Admission of Wills for Probate in Houston

Estate Administration and Probate Lawyers Serving Texas

When a family member passes away, surviving relatives face the daunting task of concluding their financial and legal affairs. After a funeral and a time of mourning, survivors are advised to seek the guidance and assistance of an experienced probate lawyer to ensure a timely and orderly dispersal of their deceased loved one's assets.

At Hendershot Cowart P.C., our estate administration and probate attorneys can guide you through the probate process in Texas, from filing the will, attending the probate hearing, and notifying creditors and heirs – helping you overcome any obstacles along the way that may impede the successful administration of the estate, including probate litigation or will contests.

During what can be difficult and emotionally turbulent times, our team prioritizes close communication with our clients, and the preparation needed to reach positive resolutions.

Discuss an estate administration or probate matter with a lawyer from Hendershot Cowart P.C. Call (713) 909-7323 or contact us online to request an initial consultation.

How to Probate a Will in Texas

Probate is a process by which the courts legally recognize a deceased person's (the decedent) death, settle their outstanding debts, and distribute remaining assets to their heirs. The process is designed to facilitate the transfer of a deceased person's estate, and when necessary, to protect the interests of both beneficiaries and creditors in the decedent's estate. In Texas, probate is handled in Texas’ Probate Courts.

We know this is a difficult time, and likely the first time you have dealt with the probate process, but it’s not ours. Our seasoned attorneys will file the appropriate documentation, make court appearances, and assist with all aspects of the will probate process.

Here are the general steps to probate a will in Texas:

  1. File the Will and Apply for Probate. When someone dies with an established will in place, the will must be filed with the proper court along with a written application to admit the will to probate and be appointed executor of the estate.
  2. The Probate Hearing. In Texas, a hearing takes place before a probate judge. During this hearing, the judge will recognize the decedent's death, confirm that the individual applying to be administrator/executor is fit to serve, and verify that the decedent died with a valid will.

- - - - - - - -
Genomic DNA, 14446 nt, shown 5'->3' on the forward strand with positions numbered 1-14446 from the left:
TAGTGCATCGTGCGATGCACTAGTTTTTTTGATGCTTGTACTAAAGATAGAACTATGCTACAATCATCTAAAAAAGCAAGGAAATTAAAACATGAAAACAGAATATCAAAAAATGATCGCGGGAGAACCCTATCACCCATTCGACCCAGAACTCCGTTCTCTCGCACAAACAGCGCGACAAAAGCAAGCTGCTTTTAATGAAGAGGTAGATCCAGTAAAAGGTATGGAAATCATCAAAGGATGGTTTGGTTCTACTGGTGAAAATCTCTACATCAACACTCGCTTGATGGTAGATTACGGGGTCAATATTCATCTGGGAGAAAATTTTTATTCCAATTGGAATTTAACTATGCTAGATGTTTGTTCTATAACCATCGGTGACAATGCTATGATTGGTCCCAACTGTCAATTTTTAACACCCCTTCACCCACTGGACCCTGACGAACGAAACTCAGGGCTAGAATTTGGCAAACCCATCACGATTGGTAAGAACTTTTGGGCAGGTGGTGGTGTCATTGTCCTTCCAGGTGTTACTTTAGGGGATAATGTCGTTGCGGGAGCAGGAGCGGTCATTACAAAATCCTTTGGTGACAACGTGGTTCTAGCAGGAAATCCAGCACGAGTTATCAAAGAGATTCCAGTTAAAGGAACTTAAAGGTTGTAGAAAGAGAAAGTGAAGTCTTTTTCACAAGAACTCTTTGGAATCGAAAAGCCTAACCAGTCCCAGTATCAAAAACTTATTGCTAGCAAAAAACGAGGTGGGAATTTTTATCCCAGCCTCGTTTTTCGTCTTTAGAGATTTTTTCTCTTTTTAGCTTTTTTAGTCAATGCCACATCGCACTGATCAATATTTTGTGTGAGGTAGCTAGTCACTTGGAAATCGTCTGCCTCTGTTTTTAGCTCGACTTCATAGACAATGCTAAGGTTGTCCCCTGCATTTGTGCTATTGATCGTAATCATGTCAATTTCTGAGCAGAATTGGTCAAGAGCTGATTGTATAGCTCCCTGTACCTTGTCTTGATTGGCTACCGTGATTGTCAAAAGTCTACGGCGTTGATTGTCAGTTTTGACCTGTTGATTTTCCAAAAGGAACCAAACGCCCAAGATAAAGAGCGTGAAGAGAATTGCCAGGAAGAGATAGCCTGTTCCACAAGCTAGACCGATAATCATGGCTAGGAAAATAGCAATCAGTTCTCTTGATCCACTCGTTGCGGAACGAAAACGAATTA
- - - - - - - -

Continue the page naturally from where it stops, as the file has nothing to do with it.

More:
3. Inventory, Appraisement, and List of Claims. It is the executor's responsibility to inventory and appraise the deceased person's estate within 90 days of the hearing. Executor responsibilities also include notifying beneficiaries of the will, posting a notice to creditors, discharging debts, filing the decedent’s final federal tax return, and otherwise settling the estate. A probate attorney can assist with many of these duties.
  4. Resolving Disputes. The estate cannot be settled until all disputes are settled – from disagreements over the valuation of assets, contesting a creditor’s claims to an estate, or contesting the will. These disputes can be addressed before a probate judge but are more often settled through mediation. A probate attorney can represent your interests in any disputes.
  5. Distribution of the Estate. Once all the debts and any disputes are resolved, remaining assets are then distributed to beneficiaries.

Read our complete Step-by-Step Guide and FAQs on the Texas Probate Process.

It is not recommended that individuals or families probate wills without legal guidance. In fact, in Texas, the executor or administrator of an estate is required to be represented by a licensed lawyer before the courts. Texas does allow individuals to represent themselves in court; however, an executor is also representing the interests of heirs and creditors and therefore must be represented by a licensed attorney.